Final plan for Turcot Interchange unveiled

The new Turcot Interchange will have more public transit, cyclists, pedestrians and green space, according to Transport Quebec's final vision presented Friday.

More green space promised

Transport Quebec promised more green space in the new Turcot Interchange plan. (CBC)

Transport Quebec unveiled its final plan for Montreal's busiest highway structure on Friday.

The new Turcot Interchange will have more public transit, cyclists, pedestrians and green space.

A corridor along Notre Dame and St. Ambroise streets will be reserved for a potential tram line and there will be several reserved bus lanes, on highway 20, Notre Dame Street West and St. Patrick street.

When the initial plan to rebuild the crumbling infrastructure was proposed in 2007, at a cost of $1.5-billion, it was criticized for not containing any firm commitment to additional public transit.

Concerns were also raised about the increase in vehicle traffic and the expropriation of roughly 160 housing units.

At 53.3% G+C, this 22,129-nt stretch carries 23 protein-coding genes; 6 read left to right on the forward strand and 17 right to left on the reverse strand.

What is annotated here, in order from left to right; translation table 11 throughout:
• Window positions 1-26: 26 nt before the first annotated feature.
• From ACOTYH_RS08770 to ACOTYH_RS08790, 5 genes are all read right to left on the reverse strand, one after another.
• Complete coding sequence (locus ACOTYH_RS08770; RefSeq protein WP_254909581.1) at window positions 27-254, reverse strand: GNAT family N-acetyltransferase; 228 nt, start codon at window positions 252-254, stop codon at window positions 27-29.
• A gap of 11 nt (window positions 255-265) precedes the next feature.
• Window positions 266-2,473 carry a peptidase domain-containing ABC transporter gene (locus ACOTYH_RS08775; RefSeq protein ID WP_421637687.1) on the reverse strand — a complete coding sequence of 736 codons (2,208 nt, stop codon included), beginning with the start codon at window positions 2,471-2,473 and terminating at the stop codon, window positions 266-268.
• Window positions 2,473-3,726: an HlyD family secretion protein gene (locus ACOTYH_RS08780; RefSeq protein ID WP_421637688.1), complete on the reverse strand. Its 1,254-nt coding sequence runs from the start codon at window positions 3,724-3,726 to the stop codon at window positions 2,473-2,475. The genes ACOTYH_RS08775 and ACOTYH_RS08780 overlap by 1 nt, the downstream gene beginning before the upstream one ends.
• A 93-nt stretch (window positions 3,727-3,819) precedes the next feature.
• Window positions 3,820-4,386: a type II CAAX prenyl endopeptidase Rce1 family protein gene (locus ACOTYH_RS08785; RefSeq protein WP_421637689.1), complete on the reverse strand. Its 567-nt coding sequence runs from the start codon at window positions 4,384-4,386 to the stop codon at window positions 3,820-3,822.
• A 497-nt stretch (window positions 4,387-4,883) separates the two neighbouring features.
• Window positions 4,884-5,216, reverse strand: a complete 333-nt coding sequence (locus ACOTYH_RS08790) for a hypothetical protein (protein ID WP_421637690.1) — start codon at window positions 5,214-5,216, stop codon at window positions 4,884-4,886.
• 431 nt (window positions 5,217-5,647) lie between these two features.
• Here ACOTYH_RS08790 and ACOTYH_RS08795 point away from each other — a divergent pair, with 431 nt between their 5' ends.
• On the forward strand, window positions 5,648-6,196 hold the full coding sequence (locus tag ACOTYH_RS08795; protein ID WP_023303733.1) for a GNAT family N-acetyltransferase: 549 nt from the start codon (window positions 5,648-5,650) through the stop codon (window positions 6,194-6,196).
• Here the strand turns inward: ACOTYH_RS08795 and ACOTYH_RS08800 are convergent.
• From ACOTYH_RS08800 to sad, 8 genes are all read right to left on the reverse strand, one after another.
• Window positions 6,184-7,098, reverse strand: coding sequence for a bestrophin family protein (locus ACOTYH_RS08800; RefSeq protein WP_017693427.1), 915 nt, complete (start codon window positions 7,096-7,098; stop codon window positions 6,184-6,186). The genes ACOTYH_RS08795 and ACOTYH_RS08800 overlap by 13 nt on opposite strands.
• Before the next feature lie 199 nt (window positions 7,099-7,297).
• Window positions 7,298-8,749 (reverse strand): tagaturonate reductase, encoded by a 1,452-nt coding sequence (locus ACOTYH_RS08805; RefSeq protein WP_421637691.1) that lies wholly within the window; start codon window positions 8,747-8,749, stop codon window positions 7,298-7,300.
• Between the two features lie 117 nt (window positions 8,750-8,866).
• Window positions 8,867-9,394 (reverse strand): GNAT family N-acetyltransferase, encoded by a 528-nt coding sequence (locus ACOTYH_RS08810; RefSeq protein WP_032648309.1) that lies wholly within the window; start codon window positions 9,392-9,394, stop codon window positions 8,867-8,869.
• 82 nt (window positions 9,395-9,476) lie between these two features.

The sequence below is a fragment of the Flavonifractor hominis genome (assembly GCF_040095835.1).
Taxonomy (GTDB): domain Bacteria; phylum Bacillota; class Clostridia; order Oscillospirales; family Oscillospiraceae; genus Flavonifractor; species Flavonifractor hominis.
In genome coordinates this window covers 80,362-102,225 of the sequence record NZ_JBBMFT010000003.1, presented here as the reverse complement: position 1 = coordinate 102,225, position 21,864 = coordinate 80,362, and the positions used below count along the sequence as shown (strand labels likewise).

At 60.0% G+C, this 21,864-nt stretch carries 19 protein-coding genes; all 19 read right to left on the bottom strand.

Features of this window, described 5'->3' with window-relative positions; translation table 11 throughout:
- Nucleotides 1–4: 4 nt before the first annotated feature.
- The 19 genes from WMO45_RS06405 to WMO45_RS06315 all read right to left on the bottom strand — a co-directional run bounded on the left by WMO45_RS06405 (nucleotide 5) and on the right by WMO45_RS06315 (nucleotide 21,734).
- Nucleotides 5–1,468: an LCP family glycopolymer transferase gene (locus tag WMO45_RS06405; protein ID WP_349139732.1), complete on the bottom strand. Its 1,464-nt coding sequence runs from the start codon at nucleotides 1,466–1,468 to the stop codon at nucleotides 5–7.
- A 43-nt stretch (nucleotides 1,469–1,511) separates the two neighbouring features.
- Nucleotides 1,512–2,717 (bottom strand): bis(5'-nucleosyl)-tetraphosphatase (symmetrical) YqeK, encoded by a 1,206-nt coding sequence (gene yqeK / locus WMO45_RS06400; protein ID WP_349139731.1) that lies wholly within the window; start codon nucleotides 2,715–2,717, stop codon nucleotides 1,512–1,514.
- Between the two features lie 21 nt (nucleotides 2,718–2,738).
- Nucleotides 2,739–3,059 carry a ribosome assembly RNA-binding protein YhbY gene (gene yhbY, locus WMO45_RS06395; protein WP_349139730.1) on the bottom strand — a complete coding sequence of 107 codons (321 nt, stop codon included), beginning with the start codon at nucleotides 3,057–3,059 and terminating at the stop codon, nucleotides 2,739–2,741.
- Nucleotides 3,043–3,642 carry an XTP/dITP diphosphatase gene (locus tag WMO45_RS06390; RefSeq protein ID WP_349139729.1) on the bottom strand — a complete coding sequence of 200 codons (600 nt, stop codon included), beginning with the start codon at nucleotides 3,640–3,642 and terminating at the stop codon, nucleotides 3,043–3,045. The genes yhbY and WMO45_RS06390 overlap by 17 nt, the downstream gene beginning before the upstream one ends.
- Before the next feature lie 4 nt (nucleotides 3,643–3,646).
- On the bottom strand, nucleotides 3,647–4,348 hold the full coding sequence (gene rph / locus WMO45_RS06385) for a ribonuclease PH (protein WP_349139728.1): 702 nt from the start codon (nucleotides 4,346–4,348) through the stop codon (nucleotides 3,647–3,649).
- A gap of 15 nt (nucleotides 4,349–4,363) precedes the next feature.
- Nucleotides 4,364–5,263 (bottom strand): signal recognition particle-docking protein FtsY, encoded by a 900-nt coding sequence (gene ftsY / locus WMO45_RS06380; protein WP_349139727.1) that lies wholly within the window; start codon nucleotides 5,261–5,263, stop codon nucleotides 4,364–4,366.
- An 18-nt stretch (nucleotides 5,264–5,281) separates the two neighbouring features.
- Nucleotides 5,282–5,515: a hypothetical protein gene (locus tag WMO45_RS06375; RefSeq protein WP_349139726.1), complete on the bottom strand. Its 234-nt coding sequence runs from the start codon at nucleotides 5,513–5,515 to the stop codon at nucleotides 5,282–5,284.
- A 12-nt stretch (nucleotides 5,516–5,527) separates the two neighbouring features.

Transport Quebec spokesperson Alain Dubé said the new Turcot project's most noticeable feature is the disappearance of the elevated expressways.

"The final project actually offers less room for cars and vehicles and is firmly focused on pedestrians, cyclists and also on public transit," said Dubé.

The leader of the opposition said Transport Quebec hasn't changed enough.

Derek Robertson lives near the Turcot Interchange in Montreal. (CBC)

Projet Montréal leader Richard Bergeron said there will be provincial and municipal elections before construction gets underway. If his party wins the election, he said he will force the design project back to the drawing board.

Derek Robertson lives near the Interchange in St-Henri. He is also a cycling and pedestrian advocate. He said the new plan has made some positive improvements for cyclists and pedestrians but doesn't go far enough. 

"It's a substantial improvement but we still have the same basic concept of a wider, larger highway, with more asphalt, more concrete, more noise, more dust, more pollution," said Robertson.

The $3-billion project is expected to be completed in 2018.